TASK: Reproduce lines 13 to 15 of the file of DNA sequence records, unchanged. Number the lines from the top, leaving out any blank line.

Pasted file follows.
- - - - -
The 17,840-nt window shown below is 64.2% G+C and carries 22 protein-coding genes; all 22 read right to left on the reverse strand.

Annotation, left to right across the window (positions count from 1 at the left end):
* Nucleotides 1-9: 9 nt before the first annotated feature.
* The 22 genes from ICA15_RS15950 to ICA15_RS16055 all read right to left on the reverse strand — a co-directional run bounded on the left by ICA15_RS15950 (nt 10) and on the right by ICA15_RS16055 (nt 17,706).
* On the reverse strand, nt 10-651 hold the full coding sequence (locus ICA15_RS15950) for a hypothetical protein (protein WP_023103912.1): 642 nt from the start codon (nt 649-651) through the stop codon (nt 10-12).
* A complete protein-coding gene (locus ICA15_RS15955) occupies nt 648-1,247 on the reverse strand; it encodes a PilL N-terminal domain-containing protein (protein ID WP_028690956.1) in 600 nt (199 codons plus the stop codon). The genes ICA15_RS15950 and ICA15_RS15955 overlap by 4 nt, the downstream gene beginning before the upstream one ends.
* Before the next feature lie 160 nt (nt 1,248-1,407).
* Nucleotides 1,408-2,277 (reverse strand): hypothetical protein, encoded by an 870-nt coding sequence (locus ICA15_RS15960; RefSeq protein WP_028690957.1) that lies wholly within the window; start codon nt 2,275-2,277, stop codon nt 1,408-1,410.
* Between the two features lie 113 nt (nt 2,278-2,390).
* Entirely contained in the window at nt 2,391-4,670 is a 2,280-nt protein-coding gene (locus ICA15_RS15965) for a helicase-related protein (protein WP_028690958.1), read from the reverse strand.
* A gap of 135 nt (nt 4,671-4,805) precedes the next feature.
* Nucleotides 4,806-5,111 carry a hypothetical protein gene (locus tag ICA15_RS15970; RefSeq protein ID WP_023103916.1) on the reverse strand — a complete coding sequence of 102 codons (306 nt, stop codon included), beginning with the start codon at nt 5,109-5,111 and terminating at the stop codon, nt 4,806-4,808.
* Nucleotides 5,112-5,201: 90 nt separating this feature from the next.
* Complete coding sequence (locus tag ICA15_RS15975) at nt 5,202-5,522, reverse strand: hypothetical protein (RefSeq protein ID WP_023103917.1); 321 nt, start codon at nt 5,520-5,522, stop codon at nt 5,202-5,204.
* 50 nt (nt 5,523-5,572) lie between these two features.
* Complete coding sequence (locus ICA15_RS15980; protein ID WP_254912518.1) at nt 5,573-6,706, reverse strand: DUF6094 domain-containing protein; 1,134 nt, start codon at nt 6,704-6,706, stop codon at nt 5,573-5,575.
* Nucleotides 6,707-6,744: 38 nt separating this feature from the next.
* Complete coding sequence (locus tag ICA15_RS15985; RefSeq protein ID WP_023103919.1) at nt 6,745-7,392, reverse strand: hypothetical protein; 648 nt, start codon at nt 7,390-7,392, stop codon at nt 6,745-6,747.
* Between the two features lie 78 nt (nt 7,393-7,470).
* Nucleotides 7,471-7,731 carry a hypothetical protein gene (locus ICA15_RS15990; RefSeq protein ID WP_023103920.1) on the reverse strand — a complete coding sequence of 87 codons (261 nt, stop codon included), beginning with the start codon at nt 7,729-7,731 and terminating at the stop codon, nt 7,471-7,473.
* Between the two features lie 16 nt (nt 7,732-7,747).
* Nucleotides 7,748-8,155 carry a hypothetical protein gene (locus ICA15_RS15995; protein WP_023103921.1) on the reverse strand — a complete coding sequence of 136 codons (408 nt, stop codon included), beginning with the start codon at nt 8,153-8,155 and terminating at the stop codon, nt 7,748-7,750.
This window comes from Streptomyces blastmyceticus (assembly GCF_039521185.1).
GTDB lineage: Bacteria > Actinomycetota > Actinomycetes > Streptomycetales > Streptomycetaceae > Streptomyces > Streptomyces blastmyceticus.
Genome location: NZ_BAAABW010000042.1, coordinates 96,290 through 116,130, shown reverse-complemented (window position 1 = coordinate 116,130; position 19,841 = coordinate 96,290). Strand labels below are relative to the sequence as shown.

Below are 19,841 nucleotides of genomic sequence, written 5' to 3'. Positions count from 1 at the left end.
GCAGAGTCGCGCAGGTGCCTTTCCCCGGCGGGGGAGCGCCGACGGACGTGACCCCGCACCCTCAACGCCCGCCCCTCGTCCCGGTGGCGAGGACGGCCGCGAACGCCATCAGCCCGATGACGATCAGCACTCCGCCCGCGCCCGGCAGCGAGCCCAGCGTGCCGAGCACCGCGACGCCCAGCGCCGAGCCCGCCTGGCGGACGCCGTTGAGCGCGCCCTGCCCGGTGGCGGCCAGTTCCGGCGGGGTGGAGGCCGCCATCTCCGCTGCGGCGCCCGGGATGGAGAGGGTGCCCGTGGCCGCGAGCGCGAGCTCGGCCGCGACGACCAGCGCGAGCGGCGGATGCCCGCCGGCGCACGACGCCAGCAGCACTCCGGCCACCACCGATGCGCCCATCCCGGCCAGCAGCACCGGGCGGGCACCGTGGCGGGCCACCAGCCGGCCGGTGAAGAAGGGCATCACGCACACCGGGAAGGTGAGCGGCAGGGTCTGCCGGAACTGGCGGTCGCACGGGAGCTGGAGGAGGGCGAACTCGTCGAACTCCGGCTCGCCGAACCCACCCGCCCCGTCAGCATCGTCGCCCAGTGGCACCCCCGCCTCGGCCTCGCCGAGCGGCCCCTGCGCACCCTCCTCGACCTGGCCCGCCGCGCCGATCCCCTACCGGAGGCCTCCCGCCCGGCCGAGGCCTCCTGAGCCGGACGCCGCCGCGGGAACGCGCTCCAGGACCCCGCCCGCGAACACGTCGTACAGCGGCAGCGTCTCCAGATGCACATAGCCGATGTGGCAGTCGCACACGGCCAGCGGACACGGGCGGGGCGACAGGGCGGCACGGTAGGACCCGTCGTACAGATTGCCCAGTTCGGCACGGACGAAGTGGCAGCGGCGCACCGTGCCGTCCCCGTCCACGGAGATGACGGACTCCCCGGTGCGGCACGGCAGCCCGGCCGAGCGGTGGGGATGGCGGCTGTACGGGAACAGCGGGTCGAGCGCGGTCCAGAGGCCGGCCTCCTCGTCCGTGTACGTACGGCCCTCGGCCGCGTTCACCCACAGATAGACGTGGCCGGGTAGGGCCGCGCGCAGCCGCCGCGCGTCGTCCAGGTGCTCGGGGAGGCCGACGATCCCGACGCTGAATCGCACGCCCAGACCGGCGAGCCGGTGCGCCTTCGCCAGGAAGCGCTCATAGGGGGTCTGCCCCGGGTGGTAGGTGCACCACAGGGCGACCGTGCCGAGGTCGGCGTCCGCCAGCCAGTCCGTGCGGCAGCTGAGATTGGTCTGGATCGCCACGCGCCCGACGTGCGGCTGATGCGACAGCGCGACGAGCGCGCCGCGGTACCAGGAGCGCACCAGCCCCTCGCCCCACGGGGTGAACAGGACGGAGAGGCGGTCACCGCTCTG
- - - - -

* Nucleotides 5,112-5,201: 90 nt separating this feature from the next.
* Complete coding sequence (locus tag ICA15_RS15975) at nt 5,202-5,522, reverse strand: hypothetical protein (RefSeq protein ID WP_023103917.1); 321 nt, start codon at nt 5,520-5,522, stop codon at nt 5,202-5,204.
* 50 nt (nt 5,523-5,572) lie between these two features.